I asked around to some of my friends, to figure out what they do when someone’s giving them the icy glare of anger. The vast majority of them asked me what I did to sabotage my relationship now, but after assurance that this was for research and a few laughs, I got some pretty awesome answers (I have great friends, basically). The overwhelming response was “ask what you did to deserve this and go from there”. Like, literally all but one person said this – we’ll get to that in a minute. Dear Katie and Flannery had the wisdom to recommend doing something extra-sweet or super-nice in addition to a sincere apology. Rachael and Josh said a heartfelt “I am SO sorry for ______” will save a lot of headaches from popping up and reduce the drama in your love life.
What intrigued me was the response I got from my buddy Kim. She didn’t recommend asking what was wrong – her exact words were “confront them”, which personally sends up red flags, but everyone has their own way of dealing with things. The rest of her reply seemed a little counter-intuitive to that whole “maintaning a relationship” thing at first. She said, “If they won’t give you an answer, then do the same thing they are. At least that’s what I’d do. Or ask someone else who knows them well if they know what’s wrong.”
This was a really good reminder that you might not always get the answer you need from that person. They might not be ready to talk about it, in which case I say stick it out, they might be looking for an excuse to break up with you, in which case I say let them break up with you like a grown-up. They might even just be waiting for you to figure it out on your own because they think you’re smart enough. This last case? Definitely ask the friends if you’re stumped. Seriously.
So let’s recap a bit in the “what do you do” department, because this is a lot of stuff to remember.
1. ask what’s wrong – be really REALLY nice and don’t make assumptions
2. take some time to cook up a spectacular apology
3. apologize. Be honest, tell her how you feel about this, listen to what she says.
Now for some really, REALLY crucial stuff, okay? Don’t EVER start in on her with the “well you did THIS and THAT that one time” routine, even if she does it first. Sometimes she will just need to vent about past transgressions and such. Sometimes she’ll try to bait you into doing it – remember these words, gents. Always remember, too, that relationships are built and not made, and it’s one step at a time. This is also how a lot of relationship troubles can be solved – one thing at a time. Focus on the issue at hand, and keep your eye on getting through it. I think you’ll find you’re a lot happier overall.
But wait, you might be saying, I forgot a step, didn‘t I? Isn’t there some magical way to avoid the cold shoulder altogether? No. No there is not. Believe me if there was a way, wouldn’t I have told you by now? Everyone gives the shoulder, and it’s something we all have to get used to – sometimes, life is just a bitch.
So, hypothetical situation. Let’s say you’re still friends with an ex-girlfriend on Facebook. Because, of course, everyone is friends with everyone on Facebook, and something as petty as being dumped is no reason to un-friend someone, right?
This hypothetical ex just gained a new job. Let’s say she becomes manager of a bank branch. But, here’s the issue – she keeps openly posting on Facebook about how much she needs to get laid, or how badly she wants to smoke a lot of weed. And she doesn’t use creative euphemisms!!!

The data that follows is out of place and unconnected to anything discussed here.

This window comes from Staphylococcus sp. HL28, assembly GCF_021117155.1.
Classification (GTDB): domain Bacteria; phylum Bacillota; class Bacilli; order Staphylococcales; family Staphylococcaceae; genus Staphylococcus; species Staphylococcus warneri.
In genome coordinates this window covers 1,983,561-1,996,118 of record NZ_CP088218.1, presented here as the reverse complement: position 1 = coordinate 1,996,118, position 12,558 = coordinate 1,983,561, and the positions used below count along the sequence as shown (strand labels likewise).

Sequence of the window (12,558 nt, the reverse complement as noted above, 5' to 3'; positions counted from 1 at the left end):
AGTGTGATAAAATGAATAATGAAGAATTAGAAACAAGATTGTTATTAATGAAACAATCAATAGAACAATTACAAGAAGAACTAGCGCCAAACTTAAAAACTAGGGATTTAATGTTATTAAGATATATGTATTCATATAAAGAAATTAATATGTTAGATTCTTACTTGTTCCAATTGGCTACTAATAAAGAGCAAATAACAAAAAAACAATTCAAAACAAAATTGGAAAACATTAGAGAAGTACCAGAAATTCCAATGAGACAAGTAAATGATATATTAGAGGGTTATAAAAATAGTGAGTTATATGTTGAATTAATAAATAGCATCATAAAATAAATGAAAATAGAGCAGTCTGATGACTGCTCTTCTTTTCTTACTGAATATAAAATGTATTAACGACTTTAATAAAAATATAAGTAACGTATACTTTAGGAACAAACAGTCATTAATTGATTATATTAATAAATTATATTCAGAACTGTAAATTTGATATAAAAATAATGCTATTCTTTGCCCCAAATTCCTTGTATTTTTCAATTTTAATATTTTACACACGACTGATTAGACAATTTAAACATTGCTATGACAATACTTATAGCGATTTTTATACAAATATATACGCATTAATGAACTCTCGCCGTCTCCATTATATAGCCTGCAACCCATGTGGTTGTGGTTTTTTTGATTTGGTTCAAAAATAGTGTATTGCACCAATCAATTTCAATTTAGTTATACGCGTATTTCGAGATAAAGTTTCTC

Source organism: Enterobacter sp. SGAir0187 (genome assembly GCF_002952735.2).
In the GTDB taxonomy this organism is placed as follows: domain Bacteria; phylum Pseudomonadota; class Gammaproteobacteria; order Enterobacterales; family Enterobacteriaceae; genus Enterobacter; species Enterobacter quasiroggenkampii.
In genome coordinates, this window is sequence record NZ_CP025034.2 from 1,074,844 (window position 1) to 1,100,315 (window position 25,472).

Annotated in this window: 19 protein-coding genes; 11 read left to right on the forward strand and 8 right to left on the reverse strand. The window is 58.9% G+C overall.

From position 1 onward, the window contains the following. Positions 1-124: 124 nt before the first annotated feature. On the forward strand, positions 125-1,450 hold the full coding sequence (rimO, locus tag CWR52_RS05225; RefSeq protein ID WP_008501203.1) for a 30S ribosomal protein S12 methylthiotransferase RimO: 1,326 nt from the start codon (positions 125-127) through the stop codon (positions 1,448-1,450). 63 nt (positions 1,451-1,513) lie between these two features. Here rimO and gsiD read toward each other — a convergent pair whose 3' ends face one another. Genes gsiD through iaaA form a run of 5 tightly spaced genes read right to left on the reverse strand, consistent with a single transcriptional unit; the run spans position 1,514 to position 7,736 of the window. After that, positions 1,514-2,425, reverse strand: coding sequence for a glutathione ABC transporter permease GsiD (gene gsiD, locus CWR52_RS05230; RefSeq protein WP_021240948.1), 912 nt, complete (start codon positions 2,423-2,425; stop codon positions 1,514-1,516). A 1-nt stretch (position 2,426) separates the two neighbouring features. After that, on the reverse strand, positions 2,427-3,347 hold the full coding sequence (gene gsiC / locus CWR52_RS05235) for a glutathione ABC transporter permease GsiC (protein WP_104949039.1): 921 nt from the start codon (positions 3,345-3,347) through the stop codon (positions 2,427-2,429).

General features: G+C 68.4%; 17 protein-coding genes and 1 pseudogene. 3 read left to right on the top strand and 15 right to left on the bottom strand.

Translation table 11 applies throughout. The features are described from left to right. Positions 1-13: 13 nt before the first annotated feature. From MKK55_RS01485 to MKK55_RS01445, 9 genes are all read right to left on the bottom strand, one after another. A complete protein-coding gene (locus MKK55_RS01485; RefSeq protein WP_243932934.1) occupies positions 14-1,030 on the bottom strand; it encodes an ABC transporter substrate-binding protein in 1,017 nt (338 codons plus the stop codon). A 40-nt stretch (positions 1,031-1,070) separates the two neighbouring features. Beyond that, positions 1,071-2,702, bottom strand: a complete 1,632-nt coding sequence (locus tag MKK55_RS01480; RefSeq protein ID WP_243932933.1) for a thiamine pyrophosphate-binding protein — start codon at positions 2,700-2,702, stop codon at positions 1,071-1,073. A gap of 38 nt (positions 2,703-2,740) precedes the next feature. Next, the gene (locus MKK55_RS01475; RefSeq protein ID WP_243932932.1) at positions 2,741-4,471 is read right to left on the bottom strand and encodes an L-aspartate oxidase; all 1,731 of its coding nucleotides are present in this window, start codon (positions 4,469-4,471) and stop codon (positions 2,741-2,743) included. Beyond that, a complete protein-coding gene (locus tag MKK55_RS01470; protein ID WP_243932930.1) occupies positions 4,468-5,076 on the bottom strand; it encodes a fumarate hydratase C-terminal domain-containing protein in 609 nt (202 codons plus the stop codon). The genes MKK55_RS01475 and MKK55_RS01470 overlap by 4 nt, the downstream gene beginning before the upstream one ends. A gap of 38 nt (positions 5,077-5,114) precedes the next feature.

What’s a guy to do? Do you politely say something like, “Maybe you should be a bit more judicious about what you post on here – your boss may end up seeing this”? Or, do you just leave it alone, because, well, they’re your EX after all and she probably stomped on your heart while wearing 4-inch heels?
Well, the Advisors have a variety of responses to this one, so let’s get into those.
Flannery said it’s not your problem; even if the relationship ended on good terms, the ex is an adult, and their judgment and their issues are their own problems. Katie actually said something similar, but took it a step further. She said, “Remember, an ex is an ex for a reason!”
I thought these were pretty interesting, not because of the vague “everyone for themselves” tones I got out of the conversation, but because it showed me that I even have a line that I don’t cross with my exes. I discovered that I don’t give unsolicited advice to my exes, so why would I tell other people they should do the same?
Then there’s the majority of my friends I spoke with, who said, “Nah, the right thing to do is to kindly point out the potential for a problem.” That, unfortunately, also appeals to me. I’m kind of big on looking out for others (my momma raised me that way!), so with an issue like this, I definitely consider giving this advice. With my friends, most will tell you that I give advice like it’s going out of style. As I stated before, I just learned that I draw the line at exes.
However, that’s not really the point. The point is the answer to the question, “What should you do?” I lied at the beginning of this post – this is not a hypothetical situation. A coworker of mine (who reads this blog, SHOUT-OUT TO HIM HERE!) asked me what he should do. What did I say?
DRUM ROLL PLEASE!!!!!
I said, “As long as you’re nice about it, and you make it clear there are no insidious or ulterior motives for saying it, there’s really no problem with giving a little advice on decorum.” Because really, when you break it all down, it’s a good thing to do. This could literally be a job-ending, potentially career-destroying thing. As we have all heard, you CAN get fired for things that appear on your Facebook page. So, why not try and help someone avoid that?
To summarize: while you may have bad feelings from a breakup, that does not mean you should hold your ill will over someone if it can possibly ruin their life. Don’t be a douchebag. Tell someone (NICELY) if you think they’re being inappropriate. If something ends up happening and you didn’t say anything, you’ll end up feeling like a dick. Save them, and save yourself.